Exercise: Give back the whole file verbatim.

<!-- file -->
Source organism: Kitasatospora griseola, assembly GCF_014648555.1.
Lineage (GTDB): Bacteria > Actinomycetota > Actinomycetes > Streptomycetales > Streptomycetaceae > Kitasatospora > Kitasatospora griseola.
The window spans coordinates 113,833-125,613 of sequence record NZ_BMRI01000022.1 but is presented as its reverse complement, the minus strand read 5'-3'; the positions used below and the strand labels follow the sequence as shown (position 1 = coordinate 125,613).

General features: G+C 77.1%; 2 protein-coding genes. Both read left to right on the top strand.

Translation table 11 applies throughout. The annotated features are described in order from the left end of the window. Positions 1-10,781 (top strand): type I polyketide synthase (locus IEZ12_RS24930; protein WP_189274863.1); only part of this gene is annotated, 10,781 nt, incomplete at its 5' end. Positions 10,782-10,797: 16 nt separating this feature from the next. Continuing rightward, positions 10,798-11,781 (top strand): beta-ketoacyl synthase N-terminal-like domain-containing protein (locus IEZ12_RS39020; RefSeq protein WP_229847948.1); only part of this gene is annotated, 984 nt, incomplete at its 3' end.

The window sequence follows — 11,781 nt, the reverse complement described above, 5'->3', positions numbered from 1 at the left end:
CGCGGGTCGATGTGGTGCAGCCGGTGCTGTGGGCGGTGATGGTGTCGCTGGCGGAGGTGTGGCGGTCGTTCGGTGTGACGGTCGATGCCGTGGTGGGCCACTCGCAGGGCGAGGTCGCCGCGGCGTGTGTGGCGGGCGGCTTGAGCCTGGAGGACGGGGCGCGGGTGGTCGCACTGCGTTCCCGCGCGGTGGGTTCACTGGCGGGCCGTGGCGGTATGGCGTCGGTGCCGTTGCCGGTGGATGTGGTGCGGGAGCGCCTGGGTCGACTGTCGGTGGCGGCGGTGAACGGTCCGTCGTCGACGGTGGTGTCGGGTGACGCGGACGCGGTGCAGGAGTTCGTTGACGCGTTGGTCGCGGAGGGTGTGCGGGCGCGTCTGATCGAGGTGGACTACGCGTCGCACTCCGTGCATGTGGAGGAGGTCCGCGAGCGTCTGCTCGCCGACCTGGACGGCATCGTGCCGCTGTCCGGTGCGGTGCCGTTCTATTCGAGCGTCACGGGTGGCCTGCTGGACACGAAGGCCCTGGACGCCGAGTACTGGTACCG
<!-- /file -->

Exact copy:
Source organism: Kitasatospora griseola, assembly GCF_014648555.1.
Lineage (GTDB): Bacteria > Actinomycetota > Actinomycetes > Streptomycetales > Streptomycetaceae > Kitasatospora > Kitasatospora griseola.
The window spans coordinates 113,833-125,613 of sequence record NZ_BMRI01000022.1 but is presented as its reverse complement, the minus strand read 5'-3'; the positions used below and the strand labels follow the sequence as shown (position 1 = coordinate 125,613).

General features: G+C 77.1%; 2 protein-coding genes. Both read left to right on the top strand.

Translation table 11 applies throughout. The annotated features are described in order from the left end of the window. Positions 1-10,781 (top strand): type I polyketide synthase (locus IEZ12_RS24930; protein WP_189274863.1); only part of this gene is annotated, 10,781 nt, incomplete at its 5' end. Positions 10,782-10,797: 16 nt separating this feature from the next. Continuing rightward, positions 10,798-11,781 (top strand): beta-ketoacyl synthase N-terminal-like domain-containing protein (locus IEZ12_RS39020; RefSeq protein WP_229847948.1); only part of this gene is annotated, 984 nt, incomplete at its 3' end.

The window sequence follows — 11,781 nt, the reverse complement described above, 5'->3', positions numbered from 1 at the left end:
CGCGGGTCGATGTGGTGCAGCCGGTGCTGTGGGCGGTGATGGTGTCGCTGGCGGAGGTGTGGCGGTCGTTCGGTGTGACGGTCGATGCCGTGGTGGGCCACTCGCAGGGCGAGGTCGCCGCGGCGTGTGTGGCGGGCGGCTTGAGCCTGGAGGACGGGGCGCGGGTGGTCGCACTGCGTTCCCGCGCGGTGGGTTCACTGGCGGGCCGTGGCGGTATGGCGTCGGTGCCGTTGCCGGTGGATGTGGTGCGGGAGCGCCTGGGTCGACTGTCGGTGGCGGCGGTGAACGGTCCGTCGTCGACGGTGGTGTCGGGTGACGCGGACGCGGTGCAGGAGTTCGTTGACGCGTTGGTCGCGGAGGGTGTGCGGGCGCGTCTGATCGAGGTGGACTACGCGTCGCACTCCGTGCATGTGGAGGAGGTCCGCGAGCGTCTGCTCGCCGACCTGGACGGCATCGTGCCGCTGTCCGGTGCGGTGCCGTTCTATTCGAGCGTCACGGGTGGCCTGCTGGACACGAAGGCCCTGGACGCCGAGTACTGGTACCG